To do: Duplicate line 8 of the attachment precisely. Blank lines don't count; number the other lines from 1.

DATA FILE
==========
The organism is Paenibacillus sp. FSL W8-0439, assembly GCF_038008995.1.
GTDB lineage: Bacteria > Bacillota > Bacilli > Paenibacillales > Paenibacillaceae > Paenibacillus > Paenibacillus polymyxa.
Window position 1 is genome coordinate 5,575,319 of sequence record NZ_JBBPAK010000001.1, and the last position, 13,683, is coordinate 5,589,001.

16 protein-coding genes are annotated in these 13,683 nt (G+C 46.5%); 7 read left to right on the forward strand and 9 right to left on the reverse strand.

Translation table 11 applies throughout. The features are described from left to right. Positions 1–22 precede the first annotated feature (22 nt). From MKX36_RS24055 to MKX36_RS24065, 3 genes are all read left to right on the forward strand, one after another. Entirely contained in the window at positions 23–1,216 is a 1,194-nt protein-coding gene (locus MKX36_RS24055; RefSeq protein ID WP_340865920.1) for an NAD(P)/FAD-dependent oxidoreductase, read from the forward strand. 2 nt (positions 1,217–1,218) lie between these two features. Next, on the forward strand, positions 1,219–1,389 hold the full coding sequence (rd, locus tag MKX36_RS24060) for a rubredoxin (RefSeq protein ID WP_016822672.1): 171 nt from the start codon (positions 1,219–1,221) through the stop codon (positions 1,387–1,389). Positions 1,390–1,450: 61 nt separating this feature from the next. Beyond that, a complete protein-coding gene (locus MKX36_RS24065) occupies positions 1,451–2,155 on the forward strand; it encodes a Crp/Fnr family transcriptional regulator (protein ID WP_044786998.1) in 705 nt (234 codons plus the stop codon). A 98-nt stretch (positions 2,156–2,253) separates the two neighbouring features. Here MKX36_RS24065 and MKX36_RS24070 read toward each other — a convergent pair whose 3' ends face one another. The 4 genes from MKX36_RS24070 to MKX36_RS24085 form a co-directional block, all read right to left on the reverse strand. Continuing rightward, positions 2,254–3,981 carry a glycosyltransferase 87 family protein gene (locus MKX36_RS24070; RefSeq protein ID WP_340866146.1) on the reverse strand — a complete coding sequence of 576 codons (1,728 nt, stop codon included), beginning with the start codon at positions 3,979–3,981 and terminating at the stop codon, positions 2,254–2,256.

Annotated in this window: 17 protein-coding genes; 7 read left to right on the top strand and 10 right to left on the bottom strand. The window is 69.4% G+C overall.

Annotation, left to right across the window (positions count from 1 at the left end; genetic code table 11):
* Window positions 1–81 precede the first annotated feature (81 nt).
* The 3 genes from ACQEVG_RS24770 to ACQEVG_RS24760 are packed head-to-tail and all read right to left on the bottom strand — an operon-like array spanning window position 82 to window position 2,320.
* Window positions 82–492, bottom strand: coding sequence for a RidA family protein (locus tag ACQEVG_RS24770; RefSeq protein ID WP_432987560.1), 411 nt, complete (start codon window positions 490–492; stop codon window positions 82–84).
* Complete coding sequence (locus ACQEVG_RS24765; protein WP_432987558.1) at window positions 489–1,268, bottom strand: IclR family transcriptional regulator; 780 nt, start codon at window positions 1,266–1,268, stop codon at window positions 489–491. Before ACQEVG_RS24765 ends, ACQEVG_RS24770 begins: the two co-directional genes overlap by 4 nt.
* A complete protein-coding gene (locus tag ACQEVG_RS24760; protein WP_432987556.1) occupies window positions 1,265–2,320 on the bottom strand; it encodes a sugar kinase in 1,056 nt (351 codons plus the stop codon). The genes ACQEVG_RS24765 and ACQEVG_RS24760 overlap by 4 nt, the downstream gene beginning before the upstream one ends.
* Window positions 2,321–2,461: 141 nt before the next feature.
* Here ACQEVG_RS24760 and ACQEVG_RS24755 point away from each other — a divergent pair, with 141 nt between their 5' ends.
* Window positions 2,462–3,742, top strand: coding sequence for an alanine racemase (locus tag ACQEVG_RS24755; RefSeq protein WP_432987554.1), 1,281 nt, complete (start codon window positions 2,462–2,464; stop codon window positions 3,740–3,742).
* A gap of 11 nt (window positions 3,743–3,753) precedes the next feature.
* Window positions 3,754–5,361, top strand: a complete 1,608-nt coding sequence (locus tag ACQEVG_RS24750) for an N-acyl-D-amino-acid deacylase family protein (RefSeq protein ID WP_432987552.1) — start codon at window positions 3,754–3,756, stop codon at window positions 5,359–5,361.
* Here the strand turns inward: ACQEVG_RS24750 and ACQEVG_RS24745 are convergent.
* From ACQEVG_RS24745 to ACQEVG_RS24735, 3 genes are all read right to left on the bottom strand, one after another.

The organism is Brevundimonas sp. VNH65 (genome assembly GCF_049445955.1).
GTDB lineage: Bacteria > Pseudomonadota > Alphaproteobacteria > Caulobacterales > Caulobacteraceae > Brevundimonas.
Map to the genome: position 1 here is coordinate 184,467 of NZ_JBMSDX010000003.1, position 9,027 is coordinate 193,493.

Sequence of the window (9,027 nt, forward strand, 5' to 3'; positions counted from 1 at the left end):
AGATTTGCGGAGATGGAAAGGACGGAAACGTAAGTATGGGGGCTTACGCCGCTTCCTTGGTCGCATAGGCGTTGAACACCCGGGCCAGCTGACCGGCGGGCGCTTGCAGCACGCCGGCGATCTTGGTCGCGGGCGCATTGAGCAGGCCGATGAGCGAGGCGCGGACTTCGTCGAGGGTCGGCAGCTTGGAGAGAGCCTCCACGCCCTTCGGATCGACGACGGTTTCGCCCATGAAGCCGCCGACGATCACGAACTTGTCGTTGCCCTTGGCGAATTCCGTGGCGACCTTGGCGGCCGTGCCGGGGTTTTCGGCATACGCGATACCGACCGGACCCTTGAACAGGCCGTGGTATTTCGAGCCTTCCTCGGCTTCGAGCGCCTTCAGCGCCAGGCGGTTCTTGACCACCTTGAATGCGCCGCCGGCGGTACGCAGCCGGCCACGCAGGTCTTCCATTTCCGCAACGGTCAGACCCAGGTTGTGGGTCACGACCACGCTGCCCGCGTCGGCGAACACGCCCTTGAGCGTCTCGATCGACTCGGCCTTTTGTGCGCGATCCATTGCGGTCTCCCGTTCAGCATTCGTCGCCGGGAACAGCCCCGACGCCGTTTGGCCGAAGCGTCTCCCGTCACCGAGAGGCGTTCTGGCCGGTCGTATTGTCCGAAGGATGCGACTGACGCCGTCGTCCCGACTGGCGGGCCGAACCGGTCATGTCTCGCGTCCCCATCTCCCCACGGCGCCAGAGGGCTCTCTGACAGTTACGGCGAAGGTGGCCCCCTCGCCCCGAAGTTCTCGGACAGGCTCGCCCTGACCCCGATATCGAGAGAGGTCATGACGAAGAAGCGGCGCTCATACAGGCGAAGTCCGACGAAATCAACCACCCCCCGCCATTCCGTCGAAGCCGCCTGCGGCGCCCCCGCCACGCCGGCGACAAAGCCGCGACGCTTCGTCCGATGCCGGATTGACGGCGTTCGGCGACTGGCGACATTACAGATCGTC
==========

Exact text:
* Window positions 1–81 precede the first annotated feature (81 nt).